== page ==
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Wednesday, December 23, 2009

Careers in Psychology

Having a Bachelor degree in psychology will enable an applicant to work as an assistant to other psychologists or other personnel at community medical centers, behavior modification programs, or programs for vocational rehabilitation. Some are employed in other fields, like market research, as consultants or specialists. Others might work as administrative assistants, help with research, or train for managerial positions in corporations. One motivating factor for being a psychologist is that over a quarter of psychologists are self-employed, which is four times the national average.

Psychologists generally need a graduate level psychology degree
to be successful. Medical school is required for many psychologists who specialize in clinical psychology or counseling, and a master's degree is minimum requirement for most educational facilities and organizations.

The work of psychologists is to examine human mental processes and how they affect behavior. Many psychologists are involved in research, where they explore the intellectual, physiological, emotional, or social facets of human conduct. Researchers hypothesize and then gather information; either by experiments performed in a lab or by dispensing tests, and then draw conclusions. Psychologists might also observe test subjects, study physiological effects of mental stimulation, or administer questionnaires and surveys as part of their research. Other psychologists provide health services at hospitals, schools, clinic, or private practices.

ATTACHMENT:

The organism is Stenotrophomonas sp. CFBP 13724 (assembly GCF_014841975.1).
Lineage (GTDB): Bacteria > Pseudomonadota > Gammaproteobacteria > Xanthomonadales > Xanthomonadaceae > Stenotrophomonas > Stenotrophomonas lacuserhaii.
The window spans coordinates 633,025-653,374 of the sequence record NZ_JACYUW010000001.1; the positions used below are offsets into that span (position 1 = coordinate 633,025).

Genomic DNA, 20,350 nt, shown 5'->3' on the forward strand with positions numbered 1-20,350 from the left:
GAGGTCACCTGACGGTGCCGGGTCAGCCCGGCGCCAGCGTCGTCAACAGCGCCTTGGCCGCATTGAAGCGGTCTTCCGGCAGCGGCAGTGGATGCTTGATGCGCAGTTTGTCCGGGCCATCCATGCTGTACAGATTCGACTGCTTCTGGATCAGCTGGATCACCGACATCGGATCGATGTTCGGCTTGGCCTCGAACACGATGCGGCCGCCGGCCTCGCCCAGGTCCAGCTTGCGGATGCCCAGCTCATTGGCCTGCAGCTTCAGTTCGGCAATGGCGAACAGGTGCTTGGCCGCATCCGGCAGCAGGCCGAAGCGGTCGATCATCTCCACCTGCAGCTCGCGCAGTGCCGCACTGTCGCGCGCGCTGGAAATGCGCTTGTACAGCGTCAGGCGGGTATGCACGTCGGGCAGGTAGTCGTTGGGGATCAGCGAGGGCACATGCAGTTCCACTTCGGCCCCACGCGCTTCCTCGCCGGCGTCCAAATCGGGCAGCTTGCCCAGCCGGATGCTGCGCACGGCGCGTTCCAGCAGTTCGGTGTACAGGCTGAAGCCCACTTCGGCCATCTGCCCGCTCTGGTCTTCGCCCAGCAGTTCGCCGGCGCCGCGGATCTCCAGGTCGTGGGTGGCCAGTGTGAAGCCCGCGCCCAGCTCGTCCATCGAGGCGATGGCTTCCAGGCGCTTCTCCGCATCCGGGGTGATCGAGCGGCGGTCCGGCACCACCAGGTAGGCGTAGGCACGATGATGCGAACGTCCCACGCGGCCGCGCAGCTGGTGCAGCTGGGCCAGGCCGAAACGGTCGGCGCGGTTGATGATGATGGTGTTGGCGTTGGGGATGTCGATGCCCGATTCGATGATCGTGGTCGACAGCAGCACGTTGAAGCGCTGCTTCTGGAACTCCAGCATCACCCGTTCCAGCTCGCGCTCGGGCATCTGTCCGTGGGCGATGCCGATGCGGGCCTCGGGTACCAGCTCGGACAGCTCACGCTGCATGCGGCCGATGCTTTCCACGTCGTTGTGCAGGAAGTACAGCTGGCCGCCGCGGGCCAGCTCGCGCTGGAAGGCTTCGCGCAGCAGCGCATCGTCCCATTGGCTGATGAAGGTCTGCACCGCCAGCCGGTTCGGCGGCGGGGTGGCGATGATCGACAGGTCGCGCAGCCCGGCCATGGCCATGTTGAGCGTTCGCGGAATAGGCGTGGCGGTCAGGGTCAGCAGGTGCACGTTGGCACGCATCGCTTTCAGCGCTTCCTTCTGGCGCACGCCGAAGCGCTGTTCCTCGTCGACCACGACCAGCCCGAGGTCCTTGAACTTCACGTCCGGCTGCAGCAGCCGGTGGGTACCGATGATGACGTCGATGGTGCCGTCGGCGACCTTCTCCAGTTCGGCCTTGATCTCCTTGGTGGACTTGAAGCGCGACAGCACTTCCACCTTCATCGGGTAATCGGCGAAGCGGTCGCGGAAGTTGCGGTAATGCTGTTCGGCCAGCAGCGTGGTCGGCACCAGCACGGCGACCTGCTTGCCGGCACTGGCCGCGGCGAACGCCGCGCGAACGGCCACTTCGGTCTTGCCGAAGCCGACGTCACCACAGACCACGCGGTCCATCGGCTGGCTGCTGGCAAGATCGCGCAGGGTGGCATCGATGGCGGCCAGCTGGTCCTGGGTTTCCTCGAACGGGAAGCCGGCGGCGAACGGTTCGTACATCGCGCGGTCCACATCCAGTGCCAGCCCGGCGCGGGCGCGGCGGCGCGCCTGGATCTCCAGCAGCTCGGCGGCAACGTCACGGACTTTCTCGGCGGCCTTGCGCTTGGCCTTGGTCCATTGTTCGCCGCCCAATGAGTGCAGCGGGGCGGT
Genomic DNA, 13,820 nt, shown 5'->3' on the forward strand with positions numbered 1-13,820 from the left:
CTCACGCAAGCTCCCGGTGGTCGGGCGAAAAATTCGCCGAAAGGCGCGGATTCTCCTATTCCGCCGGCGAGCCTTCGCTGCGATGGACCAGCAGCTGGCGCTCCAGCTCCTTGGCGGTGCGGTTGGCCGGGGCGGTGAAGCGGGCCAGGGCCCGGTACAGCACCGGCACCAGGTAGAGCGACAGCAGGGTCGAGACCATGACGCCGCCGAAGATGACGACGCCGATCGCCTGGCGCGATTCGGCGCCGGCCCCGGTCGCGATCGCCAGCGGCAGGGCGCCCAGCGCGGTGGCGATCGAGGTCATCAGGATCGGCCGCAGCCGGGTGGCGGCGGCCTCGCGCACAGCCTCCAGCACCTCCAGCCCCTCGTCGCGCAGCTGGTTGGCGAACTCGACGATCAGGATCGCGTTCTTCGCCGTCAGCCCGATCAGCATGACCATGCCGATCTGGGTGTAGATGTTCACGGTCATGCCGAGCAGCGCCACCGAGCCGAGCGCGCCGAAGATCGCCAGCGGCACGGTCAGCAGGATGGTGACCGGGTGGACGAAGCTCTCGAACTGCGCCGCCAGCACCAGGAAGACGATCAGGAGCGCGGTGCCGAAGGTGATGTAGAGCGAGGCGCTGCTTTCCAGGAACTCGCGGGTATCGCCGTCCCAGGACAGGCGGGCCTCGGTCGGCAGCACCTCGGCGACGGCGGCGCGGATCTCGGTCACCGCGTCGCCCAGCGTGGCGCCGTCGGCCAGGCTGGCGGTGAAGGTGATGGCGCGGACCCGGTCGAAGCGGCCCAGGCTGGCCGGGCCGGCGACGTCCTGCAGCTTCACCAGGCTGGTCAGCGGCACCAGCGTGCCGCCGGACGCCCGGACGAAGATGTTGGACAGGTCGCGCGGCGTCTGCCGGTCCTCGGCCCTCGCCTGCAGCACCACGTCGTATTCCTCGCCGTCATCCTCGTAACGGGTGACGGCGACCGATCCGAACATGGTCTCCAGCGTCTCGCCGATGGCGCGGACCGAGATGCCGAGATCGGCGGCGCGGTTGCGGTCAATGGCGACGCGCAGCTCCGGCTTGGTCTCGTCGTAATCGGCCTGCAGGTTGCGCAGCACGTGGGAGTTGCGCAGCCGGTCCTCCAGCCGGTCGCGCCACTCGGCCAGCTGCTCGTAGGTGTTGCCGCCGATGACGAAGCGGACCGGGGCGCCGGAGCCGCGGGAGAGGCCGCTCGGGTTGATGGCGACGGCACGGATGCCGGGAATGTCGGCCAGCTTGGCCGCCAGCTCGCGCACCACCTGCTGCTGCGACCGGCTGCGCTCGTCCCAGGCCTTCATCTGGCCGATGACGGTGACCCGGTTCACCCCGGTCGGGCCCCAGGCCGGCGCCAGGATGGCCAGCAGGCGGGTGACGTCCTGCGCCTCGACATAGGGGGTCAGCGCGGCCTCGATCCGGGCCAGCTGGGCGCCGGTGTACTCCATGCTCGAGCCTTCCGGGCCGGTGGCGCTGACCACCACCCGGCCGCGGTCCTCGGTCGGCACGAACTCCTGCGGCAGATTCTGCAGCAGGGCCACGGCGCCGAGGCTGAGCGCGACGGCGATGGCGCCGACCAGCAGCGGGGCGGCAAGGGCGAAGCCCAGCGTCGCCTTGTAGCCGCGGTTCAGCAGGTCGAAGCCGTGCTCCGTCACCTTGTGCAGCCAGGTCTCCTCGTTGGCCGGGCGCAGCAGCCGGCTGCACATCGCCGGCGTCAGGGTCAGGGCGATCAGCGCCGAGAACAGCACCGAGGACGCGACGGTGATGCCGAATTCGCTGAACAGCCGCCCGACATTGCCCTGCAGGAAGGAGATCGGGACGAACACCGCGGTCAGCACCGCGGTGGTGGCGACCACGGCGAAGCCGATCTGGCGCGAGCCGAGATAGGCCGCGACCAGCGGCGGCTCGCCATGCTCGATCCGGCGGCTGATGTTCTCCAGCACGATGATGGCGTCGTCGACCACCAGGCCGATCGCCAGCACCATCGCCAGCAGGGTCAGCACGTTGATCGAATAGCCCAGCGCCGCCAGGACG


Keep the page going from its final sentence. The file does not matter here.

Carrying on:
Psychologists not only collect data but find applications for it in almost every field, e.g. business, government, management, employee relations, law, and sports. Most psychologists have a firm grasp of general principles but specialize in one particular field where they help with training, counseling, or developing programs.

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